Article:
Subscribe now

Reenchanting Humanity: A theology of mankind

By Owen Strachan
December 2020 | Review by David Tyler
  • Publisher: Christian Focus Publications
  • ISBN: 978-1-52710-502-7
  • Pages: 432
  • Price: £31.99
Buy this book »

Book Review

‘What is man that you are mindful of him?’ wrote the psalmist (Psalm 8:4, ESV). This probing question has engaged the minds of truth-seekers throughout the ages. The philosophers that are widely esteemed in the Western world have limited themselves to David’s first three words, only to find that human reason does not get us very far.

Owen Strachan’s book explains why human identity is the major issue of our time, and that God has to lead our thoughts. ‘Does the human person live in an ordered cosmos and have an appointed identity, or does he make his own identity in a world without God?’ (p.3). According to Strachan, we simply cannot understand humanity apart from God.

In nine invigorating chapters, different dimensions of human life are examined biblically and theologically. Ultimately, there is an urgent need for every member of the human race to be clear about who we are and what is our place in the universe. The net effect of the wisdom of the world is to disenchant humanity. This leaves us as evolved apes wallowing in a slough of relativism and purposelessness.

Strachan’s objective is to reenchant humanity and to equip present and future pastors, teachers, and leaders to inspire others to discipleship, leading to full and meaningful lives before God. To develop our understanding, we must recognise that humans are created in the image of God, providing ‘living displays of the intelligence and excellence and multifaceted capability of God’ (p.32). Add to this a clear grasp of what happened when our first parents disobeyed God: sin changed everything. This is the tragedy of mankind.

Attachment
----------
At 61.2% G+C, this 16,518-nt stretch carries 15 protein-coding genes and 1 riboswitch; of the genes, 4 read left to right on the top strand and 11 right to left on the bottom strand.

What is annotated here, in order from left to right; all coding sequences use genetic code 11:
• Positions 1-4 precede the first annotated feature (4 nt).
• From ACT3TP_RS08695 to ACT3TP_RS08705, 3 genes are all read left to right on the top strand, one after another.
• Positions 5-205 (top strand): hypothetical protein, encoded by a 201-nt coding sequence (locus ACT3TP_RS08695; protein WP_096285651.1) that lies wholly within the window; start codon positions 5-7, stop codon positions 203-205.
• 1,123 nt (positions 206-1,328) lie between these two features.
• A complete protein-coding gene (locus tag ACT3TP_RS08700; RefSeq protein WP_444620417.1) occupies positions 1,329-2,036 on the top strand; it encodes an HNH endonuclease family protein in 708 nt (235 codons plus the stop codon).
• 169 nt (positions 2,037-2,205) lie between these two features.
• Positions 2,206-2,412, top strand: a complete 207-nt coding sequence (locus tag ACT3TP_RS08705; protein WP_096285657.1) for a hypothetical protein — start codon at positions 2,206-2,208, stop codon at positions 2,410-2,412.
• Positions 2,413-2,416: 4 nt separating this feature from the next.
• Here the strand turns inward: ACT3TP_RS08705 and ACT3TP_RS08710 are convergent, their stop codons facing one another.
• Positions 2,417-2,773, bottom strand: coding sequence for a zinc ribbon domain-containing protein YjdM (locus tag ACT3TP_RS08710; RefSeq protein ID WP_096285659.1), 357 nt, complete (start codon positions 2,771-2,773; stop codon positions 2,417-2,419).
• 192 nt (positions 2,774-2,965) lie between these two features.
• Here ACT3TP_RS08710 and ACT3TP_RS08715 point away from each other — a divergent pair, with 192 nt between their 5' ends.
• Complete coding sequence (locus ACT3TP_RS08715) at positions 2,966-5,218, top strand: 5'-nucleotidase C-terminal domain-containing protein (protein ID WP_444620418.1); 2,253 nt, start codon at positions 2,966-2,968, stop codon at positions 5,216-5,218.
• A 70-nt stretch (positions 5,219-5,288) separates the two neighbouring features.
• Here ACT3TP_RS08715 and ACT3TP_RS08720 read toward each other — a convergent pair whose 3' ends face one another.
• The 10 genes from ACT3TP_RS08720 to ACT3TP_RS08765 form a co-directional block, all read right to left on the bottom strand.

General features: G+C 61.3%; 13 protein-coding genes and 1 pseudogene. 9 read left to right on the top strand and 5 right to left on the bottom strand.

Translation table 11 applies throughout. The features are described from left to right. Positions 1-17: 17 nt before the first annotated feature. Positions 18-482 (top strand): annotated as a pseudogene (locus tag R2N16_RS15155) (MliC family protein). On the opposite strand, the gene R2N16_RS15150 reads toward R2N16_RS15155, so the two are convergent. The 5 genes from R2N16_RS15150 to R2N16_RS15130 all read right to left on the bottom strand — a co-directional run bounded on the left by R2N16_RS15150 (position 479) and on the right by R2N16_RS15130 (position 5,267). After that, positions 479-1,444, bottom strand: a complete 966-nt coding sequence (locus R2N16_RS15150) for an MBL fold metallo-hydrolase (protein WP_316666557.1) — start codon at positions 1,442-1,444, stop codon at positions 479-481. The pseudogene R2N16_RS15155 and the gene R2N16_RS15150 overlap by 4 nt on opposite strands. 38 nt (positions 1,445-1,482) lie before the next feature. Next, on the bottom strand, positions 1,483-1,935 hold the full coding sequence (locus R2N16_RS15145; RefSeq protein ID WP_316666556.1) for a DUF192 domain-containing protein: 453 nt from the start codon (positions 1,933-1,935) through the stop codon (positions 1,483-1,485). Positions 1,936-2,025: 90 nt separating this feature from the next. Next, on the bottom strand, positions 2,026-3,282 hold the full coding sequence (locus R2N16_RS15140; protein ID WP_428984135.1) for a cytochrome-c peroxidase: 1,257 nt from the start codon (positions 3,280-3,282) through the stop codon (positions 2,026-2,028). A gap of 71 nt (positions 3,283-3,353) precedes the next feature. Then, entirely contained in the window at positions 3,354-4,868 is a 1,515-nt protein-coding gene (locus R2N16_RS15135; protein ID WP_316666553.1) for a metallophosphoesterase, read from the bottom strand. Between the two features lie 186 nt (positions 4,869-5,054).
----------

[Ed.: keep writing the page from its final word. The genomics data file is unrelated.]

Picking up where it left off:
Building on these foundational truths, Strachan goes on to show how diverse aspects of human existence can be reenchanted. The chapters address work, sexuality, race and ethnicity, technology, justice, our contingency, and union with Christ. In all these dimensions of life, our challenge is to develop Christian responses that demonstrate the enchantment of abiding in Christ.

The writing is a warm-hearted and gracious theology addressing anthropology. Guidance is given to church leaders as they seek to be culturally relevant. If it were to be expanded, young people in schools and universities have specific needs related to their study disciplines. How will they handle assumptions in textbooks that conflict with biblical truth? In many cases, young people are not equipped to recognise the disenchanting wisdom of the world. And if church leaders do not think this is important enough to address, the next generation may find it difficult to meet the challenges that are thrown at them.

David Tyler

Hyde

0 0 votes
Article Rating
Subscribe
Notify of
guest
0 Comments
Inline Feedbacks
View all comments

Book Reviews

Read our latest book reviews

The Wholesome Doctrine of the Gospel: Faith and love in the writings of William Perkins
William Perkins

William Perkins is the most influential Puritan writer you’ve never heard of! This book serves as an introduction to his works by opening up his view of the doctrine of the gospel. Perkins does this by pointing to things to…

See all book reviews
The History and Theology of Calvinism
Curt Daniel

This must be the most comprehensive study of the subject available today. It is difficult to think of any aspect of Calvinism that is not covered. It is divided into two major sections. The first covers the history, and ranges…

Searching Our Hearts in Difficult Times
John Owen

It is difficult to do this book justice in a review – the only way to grasp how helpful it is will be to read it for yourself. John Owen has a reputation for writing in a style that is…

An Introduction to John Owen: A Christian vision for every stage of life
Crawford Gribben

This unusual yet valuable book is not a biography of the influential Puritan. Rather its purpose – which it achieves capably – is ‘to discover the kind of life he hoped his readers would experience’ (p.13). Drawing on Owen’s extensive…